Christians today often have an impression of Thomas Jefferson as being disrespectful of their faith. We think this is unfair to Jefferson. Scripture tells us to not bear false witness and encourages us to be respectful of others and their reputation. A Christian should be dedicated to truth whatever it may show. This has motivated us to write the book, DOUBTING THOMAS, so that both Christian and secular readers will appreciate Jefferson or criticize him for what he actually did or said in the context of the time and culture in which he lived. Then at least, they will be able to accept him for what he really was—a complicated person who sincerely thought himself to be a true Christian.
The disputes that commonly occur today concerning Jefferson and his religious actions and beliefs often emerge because people make use of quotations that are selective, out of context, or incomplete. Perhaps on rare occasions, this is due to personal agendas or motivations to prove a preconceived perception. But more often it simply is due to the fact that many of the primary sources have only recently become available and indeed many are still not in print. The common approach to studies on Jefferson and religion has been quote-oriented.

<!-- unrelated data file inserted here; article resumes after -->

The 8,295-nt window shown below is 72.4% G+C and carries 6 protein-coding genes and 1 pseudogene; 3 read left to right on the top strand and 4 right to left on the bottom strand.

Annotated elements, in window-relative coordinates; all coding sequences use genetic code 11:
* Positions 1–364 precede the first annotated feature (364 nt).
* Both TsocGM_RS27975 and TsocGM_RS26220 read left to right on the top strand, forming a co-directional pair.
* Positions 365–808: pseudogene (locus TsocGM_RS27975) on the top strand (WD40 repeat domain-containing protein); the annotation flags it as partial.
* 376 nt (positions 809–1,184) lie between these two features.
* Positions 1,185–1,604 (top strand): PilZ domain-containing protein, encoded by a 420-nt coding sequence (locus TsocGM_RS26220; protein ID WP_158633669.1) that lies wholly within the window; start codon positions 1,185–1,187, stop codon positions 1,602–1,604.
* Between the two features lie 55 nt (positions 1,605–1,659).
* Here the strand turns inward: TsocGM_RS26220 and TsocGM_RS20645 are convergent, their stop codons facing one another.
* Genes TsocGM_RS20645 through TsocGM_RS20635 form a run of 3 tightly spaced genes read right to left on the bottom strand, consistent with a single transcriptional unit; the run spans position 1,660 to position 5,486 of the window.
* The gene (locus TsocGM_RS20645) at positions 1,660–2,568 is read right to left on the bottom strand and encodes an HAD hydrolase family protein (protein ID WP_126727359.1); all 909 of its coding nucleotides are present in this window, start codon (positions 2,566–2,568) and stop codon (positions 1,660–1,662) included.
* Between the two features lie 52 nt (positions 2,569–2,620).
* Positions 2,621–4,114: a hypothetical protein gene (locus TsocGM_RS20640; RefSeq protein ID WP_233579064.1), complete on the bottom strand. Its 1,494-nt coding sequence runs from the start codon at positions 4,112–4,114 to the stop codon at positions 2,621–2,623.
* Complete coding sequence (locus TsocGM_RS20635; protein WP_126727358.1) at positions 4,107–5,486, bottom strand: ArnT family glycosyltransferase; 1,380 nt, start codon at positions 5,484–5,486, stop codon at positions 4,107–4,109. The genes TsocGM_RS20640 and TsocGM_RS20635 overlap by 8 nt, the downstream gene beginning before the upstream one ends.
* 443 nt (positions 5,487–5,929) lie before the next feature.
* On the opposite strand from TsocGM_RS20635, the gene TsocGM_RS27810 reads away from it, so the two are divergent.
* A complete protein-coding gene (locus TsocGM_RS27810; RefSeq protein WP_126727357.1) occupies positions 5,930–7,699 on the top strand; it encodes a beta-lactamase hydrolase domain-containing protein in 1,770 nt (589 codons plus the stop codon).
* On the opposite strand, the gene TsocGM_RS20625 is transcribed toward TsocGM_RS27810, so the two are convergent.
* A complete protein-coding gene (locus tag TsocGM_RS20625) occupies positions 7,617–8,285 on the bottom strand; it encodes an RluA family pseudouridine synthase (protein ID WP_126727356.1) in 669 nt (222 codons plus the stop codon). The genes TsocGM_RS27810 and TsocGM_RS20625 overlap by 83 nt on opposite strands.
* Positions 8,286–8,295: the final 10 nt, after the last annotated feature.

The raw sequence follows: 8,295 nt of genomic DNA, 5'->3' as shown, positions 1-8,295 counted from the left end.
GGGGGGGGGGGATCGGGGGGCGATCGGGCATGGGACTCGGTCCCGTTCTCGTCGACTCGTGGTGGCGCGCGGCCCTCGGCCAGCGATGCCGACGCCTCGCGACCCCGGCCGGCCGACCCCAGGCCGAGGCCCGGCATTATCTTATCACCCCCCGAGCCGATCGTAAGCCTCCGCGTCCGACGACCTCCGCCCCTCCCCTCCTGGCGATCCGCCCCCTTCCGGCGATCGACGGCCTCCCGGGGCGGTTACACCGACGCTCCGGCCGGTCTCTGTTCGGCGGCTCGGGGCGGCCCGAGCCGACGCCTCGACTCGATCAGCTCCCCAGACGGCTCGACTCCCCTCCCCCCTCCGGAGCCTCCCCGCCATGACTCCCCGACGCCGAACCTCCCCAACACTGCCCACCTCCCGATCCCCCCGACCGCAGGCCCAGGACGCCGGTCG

Meanwhile, at the end of 2013 the co-author of this book Mark Beliles edited a new volume entitled The Selected Religious Letters and Papers of Thomas Jefferson that provides the ability to see most of the rest of Jefferson’s religious papers. To our knowledge, no book on Jefferson has included half of the religious letters and documents that are found in it. Drawing on these new sources, we have made this new analysis of Jefferson’s religious life and legacy. The picture is much more nuanced than the average portrait often drawn of a skeptical Jefferson. Suffice it to say, the notion of Thomas Jefferson as a life-long skeptic is not accurate. Nor would it be accurate to say he was a life-long orthodox Christian.